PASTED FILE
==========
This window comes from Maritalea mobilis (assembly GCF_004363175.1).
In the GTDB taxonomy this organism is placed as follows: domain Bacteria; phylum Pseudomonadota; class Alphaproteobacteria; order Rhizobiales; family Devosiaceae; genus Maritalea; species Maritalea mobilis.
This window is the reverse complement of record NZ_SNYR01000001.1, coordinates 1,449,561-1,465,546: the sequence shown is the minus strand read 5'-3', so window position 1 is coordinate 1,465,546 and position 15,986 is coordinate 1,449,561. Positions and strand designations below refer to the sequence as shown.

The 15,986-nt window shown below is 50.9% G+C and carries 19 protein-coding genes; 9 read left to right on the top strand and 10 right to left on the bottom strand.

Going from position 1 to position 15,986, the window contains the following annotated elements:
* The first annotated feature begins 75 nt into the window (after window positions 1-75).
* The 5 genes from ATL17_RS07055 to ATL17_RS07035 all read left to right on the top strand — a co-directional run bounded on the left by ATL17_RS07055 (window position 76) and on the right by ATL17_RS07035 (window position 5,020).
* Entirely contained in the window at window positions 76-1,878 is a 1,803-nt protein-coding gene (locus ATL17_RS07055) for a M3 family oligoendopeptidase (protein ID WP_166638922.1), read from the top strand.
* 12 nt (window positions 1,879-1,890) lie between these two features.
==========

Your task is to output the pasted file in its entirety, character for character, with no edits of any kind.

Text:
This window comes from Maritalea mobilis (assembly GCF_004363175.1).
In the GTDB taxonomy this organism is placed as follows: domain Bacteria; phylum Pseudomonadota; class Alphaproteobacteria; order Rhizobiales; family Devosiaceae; genus Maritalea; species Maritalea mobilis.
This window is the reverse complement of record NZ_SNYR01000001.1, coordinates 1,449,561-1,465,546: the sequence shown is the minus strand read 5'-3', so window position 1 is coordinate 1,465,546 and position 15,986 is coordinate 1,449,561. Positions and strand designations below refer to the sequence as shown.

The 15,986-nt window shown below is 50.9% G+C and carries 19 protein-coding genes; 9 read left to right on the top strand and 10 right to left on the bottom strand.

Going from position 1 to position 15,986, the window contains the following annotated elements:
* The first annotated feature begins 75 nt into the window (after window positions 1-75).
* The 5 genes from ATL17_RS07055 to ATL17_RS07035 all read left to right on the top strand — a co-directional run bounded on the left by ATL17_RS07055 (window position 76) and on the right by ATL17_RS07035 (window position 5,020).
* Entirely contained in the window at window positions 76-1,878 is a 1,803-nt protein-coding gene (locus ATL17_RS07055) for a M3 family oligoendopeptidase (protein ID WP_166638922.1), read from the top strand.
* 12 nt (window positions 1,879-1,890) lie between these two features.